02
Feb
08

The “King of Snake” Hot Pot

I know that many of you have wondered if I have encountered anything, shall we say, exotic at all the Chinese restaurants I’ve been eating at. Until Wednesday this last week, the answer would be, not really. I mean, I’ve had a lot of great food that can’t be easily had in the US, such as Hot Pot, Uyghyr cuisine, Chinese porridge, and other local fare. But most of the ingredients of these dishes are not unusual by western standards, apart maybe from the fact that lamb isn’t widely eaten, and it’s very popular here. Anyway, that all changed on Wednesday night.

Allison’s friend from her Fulbright program arrived back in town that day, and the three of us went out to a restaurant in that Qing Dynasty prince’s house that I mentioned, the one next door to my apartment building and visible from my window. This particular restaurant had something I had never seen before on any menu – Gou Rou (pronounced kind of like “Go row!”). What is Gou Rou, you ask? Literally, “dog meat.” As best as I can tell, it’s not widely consumed here – it’s more of a delicacy. There’s a reason why only one of the dozens of restaurants I’ve visited in my two weeks here had it at all, and it’s that most people do not eat it. But those who do, mostly from the countryside, seem to believe consuming Gou Rou during winter keeps you warm, and consuming Mau Rou (the “au” like “ow, that hurt!”), or “cat meat,” during summer will keep you cool. I didn’t see anyone eating it, and for our part, we only ordered fish and dumplings.

The next night, Thursday night, Allison and I returned to the same palace complex to try one of the other restaurants there, this one a hot pot restaurant. For those who don’t know, “hot pot” is more or less explained here, and I can tell you it’s great stuff – very spicy, just what you’d want in the winter time. This place, however, offers a bit of twist to hot pot, by offering… snake. I kid not. They had all kinds of snakes (dead) in the front, looking like they were preserved in formaldehyde, though I’m sure it was something more like a marinating preservative. A poster in the restaurant touted the benefits of eating snake meat, snake skin, and drinking snake blood, and we did see people there drinking little shot glasses of what looked like blood. Allison and I got a pretty conventional lamb and noodle hotpot, but we think we’d be willing to try snake meat. I mean, I’ve had frog legs and alligator, so what would be wrong with that? I draw the line with the skin and blood though. You just have to have boundaries sometimes.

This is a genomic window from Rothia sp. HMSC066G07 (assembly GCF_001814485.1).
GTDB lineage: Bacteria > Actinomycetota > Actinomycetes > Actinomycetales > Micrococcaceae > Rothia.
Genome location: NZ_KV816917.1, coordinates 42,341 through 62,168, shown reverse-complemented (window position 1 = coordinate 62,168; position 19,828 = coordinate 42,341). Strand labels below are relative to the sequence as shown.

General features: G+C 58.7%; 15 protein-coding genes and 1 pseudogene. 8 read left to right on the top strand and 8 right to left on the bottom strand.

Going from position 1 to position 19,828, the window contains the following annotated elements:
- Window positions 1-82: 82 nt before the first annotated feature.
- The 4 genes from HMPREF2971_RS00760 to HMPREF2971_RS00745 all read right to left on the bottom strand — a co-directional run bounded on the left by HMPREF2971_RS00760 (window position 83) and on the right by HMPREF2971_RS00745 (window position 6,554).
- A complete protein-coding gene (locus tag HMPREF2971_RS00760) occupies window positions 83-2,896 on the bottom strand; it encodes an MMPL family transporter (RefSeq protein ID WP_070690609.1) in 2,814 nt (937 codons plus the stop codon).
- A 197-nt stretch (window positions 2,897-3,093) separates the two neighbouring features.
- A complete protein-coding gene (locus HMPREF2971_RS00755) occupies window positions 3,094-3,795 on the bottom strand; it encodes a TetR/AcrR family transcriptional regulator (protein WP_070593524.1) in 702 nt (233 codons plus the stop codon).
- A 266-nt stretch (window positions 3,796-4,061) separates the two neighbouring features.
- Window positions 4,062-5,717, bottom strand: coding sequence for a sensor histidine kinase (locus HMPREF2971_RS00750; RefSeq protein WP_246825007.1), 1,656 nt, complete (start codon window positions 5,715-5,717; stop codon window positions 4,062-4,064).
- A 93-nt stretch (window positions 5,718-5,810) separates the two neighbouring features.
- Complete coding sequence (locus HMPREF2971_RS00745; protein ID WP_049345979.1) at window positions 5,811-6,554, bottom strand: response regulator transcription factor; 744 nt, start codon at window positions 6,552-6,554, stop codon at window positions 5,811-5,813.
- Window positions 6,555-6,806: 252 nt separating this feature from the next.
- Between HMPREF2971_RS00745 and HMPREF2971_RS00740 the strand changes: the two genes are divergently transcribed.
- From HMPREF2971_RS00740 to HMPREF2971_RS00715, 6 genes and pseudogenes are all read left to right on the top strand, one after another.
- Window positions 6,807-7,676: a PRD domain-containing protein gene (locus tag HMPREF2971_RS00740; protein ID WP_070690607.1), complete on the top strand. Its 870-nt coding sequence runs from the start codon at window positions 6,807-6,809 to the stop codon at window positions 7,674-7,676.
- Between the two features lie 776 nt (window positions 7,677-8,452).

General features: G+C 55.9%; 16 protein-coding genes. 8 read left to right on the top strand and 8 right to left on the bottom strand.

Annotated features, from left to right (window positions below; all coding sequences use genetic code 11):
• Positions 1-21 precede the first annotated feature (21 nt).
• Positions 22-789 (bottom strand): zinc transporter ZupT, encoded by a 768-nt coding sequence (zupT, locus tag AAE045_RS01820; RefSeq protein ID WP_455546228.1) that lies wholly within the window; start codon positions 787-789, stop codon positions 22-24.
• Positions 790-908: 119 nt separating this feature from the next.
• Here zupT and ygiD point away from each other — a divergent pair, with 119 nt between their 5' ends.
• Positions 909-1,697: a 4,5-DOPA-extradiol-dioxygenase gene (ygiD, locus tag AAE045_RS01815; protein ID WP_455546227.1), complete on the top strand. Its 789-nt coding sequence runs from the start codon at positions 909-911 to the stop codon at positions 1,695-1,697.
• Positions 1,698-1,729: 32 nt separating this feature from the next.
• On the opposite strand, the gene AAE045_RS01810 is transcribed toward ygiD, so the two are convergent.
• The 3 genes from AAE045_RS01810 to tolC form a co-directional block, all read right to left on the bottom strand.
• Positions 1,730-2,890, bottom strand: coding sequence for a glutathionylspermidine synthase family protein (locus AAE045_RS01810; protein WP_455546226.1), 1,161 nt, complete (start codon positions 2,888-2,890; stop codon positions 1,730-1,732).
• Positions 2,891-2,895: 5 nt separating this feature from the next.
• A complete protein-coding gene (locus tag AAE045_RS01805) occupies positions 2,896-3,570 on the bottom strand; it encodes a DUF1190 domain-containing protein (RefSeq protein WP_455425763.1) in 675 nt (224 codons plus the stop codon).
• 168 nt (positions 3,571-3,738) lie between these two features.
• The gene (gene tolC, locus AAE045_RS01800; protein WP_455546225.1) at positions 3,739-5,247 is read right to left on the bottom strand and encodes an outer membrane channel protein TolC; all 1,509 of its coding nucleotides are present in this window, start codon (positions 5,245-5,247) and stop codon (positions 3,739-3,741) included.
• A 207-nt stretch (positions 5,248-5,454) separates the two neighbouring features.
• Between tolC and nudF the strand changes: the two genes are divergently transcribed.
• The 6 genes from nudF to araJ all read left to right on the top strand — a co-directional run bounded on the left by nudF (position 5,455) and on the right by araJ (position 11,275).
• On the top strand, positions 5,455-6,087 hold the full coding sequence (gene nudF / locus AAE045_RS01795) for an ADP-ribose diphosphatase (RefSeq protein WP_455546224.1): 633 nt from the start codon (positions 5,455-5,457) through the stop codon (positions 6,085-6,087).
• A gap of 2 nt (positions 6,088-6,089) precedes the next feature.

The other oddity about the place was the prominent TV set up in the front, so that most customers (and waitstaff?) could watch. The show? Not a sports game, but Chinese “The Price Is Right.” I don’t know what the new Drew Carey version is like, but this was pretty much just like the old Bob Barker version, and the spinning wheel looked like it could have been the very same one used in Burbank, California. So imagine, if you can, a traditional Chinese architecture building, with dragons outside wrapped in red Christmas ribbon. You walk in, and you see a dozen or two jars of snakes. You’re seated at a table where, with the boiling pot placed in front of you, you boil your own lamb, noodles, potatoes, and other stuff in spiced oils with garlic and other whole cut spices. You glance up and see the Chinese Price is Right on an old TV, with reception that’s not so hot. You see people at one table drinking what appears to be snake blood from a shot glass. The people at the table next to you smoke, and throw their cigarette butts on the floor. A guy at that table, dressed as a metrosexual, also spits on the floor. Repeatedly. Because people do that here.

The only real advantage about this place, apart from the snake meat, is that it’s open 24 hours. Otherwise, the quality of the hotpot was lacking compared to the place Allison and I have been frequenting closer to her dorm at People’s University. I’ve taken up a habit of giving restaurants their own names where no English or easily pronounced Mandarin name exists, and I’ve dubbed this restaurant the “King of Snake” Hotpot in honor of the Underworld song of the same name.

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